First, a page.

The right to recognition as a person before the law and the right to be registered. Many children and adults living in extreme poverty are not officially registered. They have no legal existence and therefore enjoy no rights or protection.

The right to life and the right to physical integrity. The report underlines that the life and physical integrity of children living in the street are continually threatened by drugs and prostitution which can lead to AIDS, violence of ail types, kidnapping, detention, or murder.

The right to justice. If the very poor cannot be supported and represented in the courts by organisations, violations of their human rights go unpunished.

The right to take part in political affairs. « When I went to the polling office to be registered, they told me, ‘No, you’ve been in prison, you’re not entitled to vote.’ ln fact, they were wrong, it was my father who had been to prison. When I went to the police station to have this corrected, they said, ‘Like father, like son,’ and they did nothing to enable me to vote. »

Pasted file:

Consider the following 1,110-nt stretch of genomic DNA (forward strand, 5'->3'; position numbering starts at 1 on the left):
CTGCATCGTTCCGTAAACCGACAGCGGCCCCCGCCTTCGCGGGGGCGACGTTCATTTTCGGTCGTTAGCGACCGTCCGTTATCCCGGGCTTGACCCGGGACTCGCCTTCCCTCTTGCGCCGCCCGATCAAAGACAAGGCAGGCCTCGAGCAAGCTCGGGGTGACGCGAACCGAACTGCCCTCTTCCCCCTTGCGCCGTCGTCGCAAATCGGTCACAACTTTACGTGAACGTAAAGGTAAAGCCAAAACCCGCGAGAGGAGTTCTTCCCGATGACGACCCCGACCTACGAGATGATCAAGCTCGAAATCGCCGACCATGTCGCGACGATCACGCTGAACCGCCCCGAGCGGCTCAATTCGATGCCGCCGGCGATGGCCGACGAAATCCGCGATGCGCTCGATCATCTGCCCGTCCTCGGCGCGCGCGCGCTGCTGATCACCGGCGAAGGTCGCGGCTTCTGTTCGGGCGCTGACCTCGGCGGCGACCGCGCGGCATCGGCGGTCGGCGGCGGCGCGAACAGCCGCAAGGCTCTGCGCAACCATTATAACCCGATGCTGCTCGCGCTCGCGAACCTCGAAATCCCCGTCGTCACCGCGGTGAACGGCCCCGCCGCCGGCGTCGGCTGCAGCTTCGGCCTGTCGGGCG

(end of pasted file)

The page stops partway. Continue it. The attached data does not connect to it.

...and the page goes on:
The right to participate in social and cultural life. Culture is not a « supplement » to be enjoyed when ail other rights have been realised. « Culture is the possession of knowledge which enables the individual to be independent, to make his way through life and to be able to reflect, » according to the members of the Fourth World People’s University1. « It is also what unites us with others, something we can bring to others, something we leam about each other and which enables us to respect one another. »

A Juridical Definition of Extreme Poverty